Seabees in Somalia for Operation Restore Hope

Somalia map

Map of Somalia in Africa.

In 1992, the United States sent military support to provide relief to the war-torn nation of Somalia. That December, the Seabees deployed as one of the units forming the United Nations’ coalition force in support of Operation Restore Hope. The main objective under Operation Restore Hope was to create a protected environment to conduct humanitarian operations in the southern half of Somalia and bring food and water to starving Somalians.

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Seabee and local people pumping water in Somalia during Operation Restore Hope

Seabees supported this effort through establishing and constructing base camps at humanitarian relief sites. To connect the camps, Seabees repaired and improved main supply routes by clearing debris from city streets including bridges. However, one of the largest projects was renovating and expanding the Baidoa airstrip. This project involved removing 300,000 square feet of asphalt surface, pulverizing and mixing it with cement, and then grading and compacting the mixture. More than 600,000 square feet of AM2 matting was also laid for aircraft turnarounds, parking aprons, and helipads. The airstrip enabled the coalition’s C-130 relief flights that brought food to local people.

Furthermore, Seabees provided humanitarian support by drilling and restoring water wells, and completing work on schools and orphanages. These daily humanitarian efforts nurtured connections with local people, their daily life, and art forms. Such is displayed through these Somali baskets, which Seabees brought home from their time in Africa during Operation Restore Hope. These baskets do exactly that, restore hope. Using their traditional artistry, local people gathered available grasses and wove these three baskets with lids. One of which is located in our 1990s gallery as part of “The History of the Seabees in 75 Objects,” temporary exhibit is open February 2018 through January 31, 2019.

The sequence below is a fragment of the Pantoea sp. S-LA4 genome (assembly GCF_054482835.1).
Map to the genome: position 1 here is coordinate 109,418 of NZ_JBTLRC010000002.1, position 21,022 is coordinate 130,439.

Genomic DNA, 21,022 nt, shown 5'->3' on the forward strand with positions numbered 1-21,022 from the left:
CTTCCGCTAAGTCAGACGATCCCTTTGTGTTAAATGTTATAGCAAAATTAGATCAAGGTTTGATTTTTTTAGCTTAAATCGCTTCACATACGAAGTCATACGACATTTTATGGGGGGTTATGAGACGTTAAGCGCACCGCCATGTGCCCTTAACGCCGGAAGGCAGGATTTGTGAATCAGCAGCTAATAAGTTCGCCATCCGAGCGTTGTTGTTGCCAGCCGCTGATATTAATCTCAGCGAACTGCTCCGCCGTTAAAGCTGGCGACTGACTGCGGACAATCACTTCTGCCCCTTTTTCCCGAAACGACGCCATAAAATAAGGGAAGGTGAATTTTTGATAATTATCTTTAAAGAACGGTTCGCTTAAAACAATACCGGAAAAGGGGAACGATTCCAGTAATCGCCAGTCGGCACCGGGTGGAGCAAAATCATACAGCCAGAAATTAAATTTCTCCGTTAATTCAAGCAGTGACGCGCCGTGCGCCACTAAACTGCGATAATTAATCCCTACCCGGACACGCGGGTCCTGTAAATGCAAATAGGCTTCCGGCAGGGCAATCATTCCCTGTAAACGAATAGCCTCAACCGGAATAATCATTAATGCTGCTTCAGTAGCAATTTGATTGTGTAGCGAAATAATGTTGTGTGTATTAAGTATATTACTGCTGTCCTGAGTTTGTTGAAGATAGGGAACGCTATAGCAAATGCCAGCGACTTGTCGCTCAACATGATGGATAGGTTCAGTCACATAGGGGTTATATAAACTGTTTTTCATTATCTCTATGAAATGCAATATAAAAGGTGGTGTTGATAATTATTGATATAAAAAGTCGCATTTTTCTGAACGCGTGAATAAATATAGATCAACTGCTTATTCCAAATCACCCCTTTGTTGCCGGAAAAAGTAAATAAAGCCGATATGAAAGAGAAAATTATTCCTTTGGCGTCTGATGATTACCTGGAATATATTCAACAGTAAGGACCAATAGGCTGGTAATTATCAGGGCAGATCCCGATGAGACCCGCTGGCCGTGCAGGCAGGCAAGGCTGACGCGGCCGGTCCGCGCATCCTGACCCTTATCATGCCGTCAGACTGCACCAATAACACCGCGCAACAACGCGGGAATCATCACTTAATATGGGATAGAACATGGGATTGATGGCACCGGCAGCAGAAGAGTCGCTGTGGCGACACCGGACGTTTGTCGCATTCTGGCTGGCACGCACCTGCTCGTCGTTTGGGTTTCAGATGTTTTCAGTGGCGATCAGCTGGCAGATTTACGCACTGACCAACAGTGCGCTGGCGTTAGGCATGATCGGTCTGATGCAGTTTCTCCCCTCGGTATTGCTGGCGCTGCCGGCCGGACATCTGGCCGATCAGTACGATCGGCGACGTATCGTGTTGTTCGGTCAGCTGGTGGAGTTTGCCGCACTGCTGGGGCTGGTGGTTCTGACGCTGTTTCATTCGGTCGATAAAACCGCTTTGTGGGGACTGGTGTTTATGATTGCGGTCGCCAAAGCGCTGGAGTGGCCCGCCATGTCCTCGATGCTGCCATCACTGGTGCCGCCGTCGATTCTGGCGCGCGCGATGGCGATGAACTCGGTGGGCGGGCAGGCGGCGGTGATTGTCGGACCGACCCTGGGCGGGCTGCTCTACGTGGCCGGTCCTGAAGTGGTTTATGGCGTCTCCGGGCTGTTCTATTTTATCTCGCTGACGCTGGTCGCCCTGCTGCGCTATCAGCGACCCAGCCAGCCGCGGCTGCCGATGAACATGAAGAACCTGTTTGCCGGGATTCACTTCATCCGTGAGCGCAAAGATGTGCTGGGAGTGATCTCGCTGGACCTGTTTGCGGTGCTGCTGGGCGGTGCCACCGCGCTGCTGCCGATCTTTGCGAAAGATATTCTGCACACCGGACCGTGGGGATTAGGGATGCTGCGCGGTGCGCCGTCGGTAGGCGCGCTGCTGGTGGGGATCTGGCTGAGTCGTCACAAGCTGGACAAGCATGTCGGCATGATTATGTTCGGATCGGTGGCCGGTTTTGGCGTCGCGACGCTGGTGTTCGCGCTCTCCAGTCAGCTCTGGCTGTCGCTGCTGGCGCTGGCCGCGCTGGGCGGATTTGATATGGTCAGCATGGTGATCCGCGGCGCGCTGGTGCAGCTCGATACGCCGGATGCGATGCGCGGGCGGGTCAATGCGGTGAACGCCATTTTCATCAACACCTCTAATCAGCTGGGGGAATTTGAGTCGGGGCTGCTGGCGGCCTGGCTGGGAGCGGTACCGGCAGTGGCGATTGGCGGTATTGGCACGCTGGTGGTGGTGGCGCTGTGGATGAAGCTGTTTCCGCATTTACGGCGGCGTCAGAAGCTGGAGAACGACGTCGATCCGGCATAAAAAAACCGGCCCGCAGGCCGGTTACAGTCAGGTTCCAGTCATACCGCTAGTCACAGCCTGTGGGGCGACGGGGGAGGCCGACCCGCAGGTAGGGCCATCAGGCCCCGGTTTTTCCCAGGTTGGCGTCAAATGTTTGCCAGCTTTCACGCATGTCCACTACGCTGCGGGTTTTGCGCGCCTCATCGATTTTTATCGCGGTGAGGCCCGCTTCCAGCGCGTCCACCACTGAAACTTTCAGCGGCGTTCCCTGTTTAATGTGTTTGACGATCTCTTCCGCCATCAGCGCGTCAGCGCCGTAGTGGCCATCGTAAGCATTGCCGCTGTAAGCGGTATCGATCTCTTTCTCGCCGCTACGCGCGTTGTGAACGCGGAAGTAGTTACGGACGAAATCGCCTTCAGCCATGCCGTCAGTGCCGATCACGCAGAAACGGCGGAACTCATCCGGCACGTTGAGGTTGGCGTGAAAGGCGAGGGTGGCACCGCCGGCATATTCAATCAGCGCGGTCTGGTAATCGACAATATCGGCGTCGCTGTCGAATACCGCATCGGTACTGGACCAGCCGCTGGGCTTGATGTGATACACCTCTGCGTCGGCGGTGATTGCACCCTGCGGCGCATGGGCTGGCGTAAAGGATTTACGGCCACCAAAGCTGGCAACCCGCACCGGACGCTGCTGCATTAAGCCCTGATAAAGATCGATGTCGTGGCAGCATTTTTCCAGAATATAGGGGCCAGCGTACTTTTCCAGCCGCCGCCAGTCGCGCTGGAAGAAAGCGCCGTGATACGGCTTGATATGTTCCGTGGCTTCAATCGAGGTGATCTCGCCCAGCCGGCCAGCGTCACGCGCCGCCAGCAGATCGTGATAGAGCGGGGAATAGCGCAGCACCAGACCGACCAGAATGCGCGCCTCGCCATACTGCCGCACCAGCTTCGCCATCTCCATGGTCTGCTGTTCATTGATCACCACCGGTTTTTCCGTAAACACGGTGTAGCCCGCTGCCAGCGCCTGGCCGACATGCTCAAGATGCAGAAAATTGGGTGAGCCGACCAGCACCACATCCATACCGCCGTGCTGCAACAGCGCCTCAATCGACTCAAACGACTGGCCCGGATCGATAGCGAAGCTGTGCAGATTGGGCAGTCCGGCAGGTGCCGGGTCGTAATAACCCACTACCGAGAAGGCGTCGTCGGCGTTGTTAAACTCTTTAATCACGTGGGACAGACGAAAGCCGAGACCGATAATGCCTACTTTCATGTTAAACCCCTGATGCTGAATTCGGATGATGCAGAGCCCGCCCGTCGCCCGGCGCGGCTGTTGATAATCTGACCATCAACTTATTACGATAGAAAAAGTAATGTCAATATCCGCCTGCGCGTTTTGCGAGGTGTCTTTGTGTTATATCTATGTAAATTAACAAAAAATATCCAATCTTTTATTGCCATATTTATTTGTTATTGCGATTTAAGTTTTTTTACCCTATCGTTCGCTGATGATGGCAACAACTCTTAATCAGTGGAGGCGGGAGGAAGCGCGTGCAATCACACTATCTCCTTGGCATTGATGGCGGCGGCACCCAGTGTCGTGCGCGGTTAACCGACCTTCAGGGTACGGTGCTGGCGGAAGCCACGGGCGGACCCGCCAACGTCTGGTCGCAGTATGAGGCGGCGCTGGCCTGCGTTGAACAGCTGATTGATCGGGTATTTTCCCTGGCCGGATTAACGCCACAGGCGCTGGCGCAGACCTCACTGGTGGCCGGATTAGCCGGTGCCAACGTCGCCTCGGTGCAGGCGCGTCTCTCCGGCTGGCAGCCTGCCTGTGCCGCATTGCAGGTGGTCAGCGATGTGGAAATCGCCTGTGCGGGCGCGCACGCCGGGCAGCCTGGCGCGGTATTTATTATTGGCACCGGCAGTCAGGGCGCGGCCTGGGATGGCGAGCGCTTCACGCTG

baskets

Somali Baskets crafted in Somalia and brought back to the United States in 1993. NMCB 40 and 30th NCR transferred the baskets to the U.S.N. Seabee Museum.

 

 

 

 

Archivist’s Attic- Seabees, Classifications, & Life Skills during WWII

With the formation of the newly created Naval Construction Battalions in 1942, Civil Engineer Corps (CEC) officers needed to create new qualifications for each Seabee rank and rate in order to recruit civilians into the force.  When recruited, men were recommended for a certain rank and rate based on age, education, previous experience, and hobbies: CPO Draftsman, minimum age 32; CBM (Diver), must be a diver with considerable experience on waterfront work; Navy Mail Clerk, must be trustworthy; Carpenter’s Mate, related civil job–cabinetmaker; musician, etc. While recruits had a general idea of what they rated, “[t]he day following a recruit’s arrival at Camp Peary’s Seabee training center (opened in 1942) a trained interviewer reclassified by them.”

 

While at Camp Peary, the interviewer asked the recruit a series of focused questions and information requests specific to certain duties and jobs/ranks such as: MM1c (Bulldozer Operator), Milling Machine Operator, Carpenter’s Mate… which needed filling for Seabees.

 “Would you be able to pull a 3 foot diameter stump with caterpillar 60, and how would you set the machine to do so?”

“What do you call the circle on a dividing head that you use to turn the work a definite amount?”

 “Name two knots used to tie together the ends of ropes to make a safe hitch for scaffolding.”

recruit

Seabee Recruiting Cruiser Contingent in Parkersburg, West Virginia, October 1943. (U.S. Navy Seabee Museum archives)

While in the Seabees during WWII, enlisted men between the ages of 17 and 50 earned from $54.00 to $126.00 a month depending on rate and rank.

seabee~graph

Statistical Report/graph of CB personnel, 1942 through 1945. (U.S.Seabee Museum archives)

The first Seabee Detachment departed the U.S. January 27, 1942. In November that same year, President Roosevelt authorized the Seabees be expanded to 210,000 men from the initial force of 99 men nearly a year earlier. By the end of the war, more than 325,000 Seabees served on 6 continents and 250 islands.

 

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